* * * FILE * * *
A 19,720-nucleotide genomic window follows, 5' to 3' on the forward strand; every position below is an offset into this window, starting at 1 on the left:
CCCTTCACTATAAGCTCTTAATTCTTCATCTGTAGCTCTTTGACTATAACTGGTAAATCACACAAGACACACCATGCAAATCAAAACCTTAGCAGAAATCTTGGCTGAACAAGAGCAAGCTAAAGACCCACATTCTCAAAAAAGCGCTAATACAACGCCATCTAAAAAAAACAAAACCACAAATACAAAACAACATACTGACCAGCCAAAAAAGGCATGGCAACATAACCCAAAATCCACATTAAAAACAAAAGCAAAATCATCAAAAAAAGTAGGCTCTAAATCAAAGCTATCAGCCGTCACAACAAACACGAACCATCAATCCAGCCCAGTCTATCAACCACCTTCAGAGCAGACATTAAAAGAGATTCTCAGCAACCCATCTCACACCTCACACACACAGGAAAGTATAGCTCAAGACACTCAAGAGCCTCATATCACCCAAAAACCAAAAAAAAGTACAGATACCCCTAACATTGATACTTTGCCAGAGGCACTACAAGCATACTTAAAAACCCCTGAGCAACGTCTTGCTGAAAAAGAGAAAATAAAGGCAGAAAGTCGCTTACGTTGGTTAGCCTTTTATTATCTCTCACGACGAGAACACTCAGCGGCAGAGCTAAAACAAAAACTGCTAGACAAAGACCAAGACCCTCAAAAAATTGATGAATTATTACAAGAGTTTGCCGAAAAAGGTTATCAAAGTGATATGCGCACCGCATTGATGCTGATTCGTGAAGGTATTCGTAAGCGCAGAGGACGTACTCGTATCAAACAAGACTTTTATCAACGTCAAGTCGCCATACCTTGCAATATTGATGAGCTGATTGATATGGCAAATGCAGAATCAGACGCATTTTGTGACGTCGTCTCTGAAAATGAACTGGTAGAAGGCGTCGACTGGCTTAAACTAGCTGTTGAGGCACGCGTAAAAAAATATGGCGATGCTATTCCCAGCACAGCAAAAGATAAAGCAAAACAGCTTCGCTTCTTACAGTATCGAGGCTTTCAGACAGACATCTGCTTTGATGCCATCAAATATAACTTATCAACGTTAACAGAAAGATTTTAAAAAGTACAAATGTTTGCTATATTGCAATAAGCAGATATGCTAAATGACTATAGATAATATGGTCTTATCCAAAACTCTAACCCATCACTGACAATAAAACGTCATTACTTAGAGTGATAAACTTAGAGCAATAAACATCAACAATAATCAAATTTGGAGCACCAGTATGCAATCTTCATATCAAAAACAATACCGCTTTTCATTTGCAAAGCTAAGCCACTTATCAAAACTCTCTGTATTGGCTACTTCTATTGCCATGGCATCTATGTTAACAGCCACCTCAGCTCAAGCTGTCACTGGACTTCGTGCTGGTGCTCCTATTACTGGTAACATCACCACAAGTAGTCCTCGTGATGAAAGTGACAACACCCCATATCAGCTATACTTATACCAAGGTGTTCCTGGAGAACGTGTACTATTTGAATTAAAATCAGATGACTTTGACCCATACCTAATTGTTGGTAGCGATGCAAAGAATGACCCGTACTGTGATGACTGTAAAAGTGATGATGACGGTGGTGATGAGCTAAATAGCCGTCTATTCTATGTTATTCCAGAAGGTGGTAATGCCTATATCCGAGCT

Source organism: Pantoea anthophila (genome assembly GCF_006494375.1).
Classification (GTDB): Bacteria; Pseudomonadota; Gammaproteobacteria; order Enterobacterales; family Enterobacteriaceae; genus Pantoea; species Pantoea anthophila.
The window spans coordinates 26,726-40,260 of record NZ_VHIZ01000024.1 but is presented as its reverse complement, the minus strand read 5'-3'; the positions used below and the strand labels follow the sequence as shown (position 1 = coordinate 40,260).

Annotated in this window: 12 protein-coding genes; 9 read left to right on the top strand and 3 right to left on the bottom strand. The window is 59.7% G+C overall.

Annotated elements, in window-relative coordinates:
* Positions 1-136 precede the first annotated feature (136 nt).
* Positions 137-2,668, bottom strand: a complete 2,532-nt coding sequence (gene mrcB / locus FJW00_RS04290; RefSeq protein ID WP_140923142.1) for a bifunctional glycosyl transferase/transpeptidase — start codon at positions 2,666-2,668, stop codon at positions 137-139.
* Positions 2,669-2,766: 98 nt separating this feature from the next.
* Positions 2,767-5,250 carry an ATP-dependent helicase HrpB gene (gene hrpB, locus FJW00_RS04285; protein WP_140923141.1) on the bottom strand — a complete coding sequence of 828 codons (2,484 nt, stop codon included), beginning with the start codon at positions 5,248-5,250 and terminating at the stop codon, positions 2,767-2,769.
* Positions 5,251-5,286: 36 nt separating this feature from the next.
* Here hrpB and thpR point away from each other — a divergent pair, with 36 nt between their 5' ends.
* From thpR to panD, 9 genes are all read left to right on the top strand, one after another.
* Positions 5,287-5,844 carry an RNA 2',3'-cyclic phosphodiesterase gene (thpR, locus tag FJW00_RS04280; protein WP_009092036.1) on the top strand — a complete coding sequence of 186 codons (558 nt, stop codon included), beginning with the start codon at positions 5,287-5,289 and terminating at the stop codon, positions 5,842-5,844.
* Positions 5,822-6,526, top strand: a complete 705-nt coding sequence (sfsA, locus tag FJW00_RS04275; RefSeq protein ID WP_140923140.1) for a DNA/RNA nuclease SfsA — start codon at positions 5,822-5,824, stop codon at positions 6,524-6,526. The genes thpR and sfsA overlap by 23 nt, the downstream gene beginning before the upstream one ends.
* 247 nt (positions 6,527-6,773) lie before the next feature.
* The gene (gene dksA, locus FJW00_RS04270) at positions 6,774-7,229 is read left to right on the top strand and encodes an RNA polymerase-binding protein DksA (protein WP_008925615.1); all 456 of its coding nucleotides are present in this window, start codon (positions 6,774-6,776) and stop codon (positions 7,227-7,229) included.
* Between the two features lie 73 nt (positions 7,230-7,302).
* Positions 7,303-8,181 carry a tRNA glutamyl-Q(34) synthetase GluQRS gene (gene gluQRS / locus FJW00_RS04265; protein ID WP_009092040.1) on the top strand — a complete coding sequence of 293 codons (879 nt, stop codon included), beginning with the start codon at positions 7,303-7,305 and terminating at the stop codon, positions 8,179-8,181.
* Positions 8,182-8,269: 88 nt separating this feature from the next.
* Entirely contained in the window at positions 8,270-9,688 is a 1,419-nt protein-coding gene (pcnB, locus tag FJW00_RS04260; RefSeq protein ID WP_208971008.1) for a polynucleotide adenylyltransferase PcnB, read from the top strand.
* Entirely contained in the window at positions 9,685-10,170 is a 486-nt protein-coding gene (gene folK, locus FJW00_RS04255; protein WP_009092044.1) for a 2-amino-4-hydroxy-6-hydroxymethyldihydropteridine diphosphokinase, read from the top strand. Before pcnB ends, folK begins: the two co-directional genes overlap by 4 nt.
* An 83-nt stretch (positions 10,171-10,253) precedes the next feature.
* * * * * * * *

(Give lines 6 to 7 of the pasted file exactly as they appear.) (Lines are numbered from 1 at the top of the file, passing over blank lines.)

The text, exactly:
Annotated in this window: 12 protein-coding genes; 9 read left to right on the top strand and 3 right to left on the bottom strand. The window is 59.7% G+C overall.

Annotated elements, in window-relative coordinates: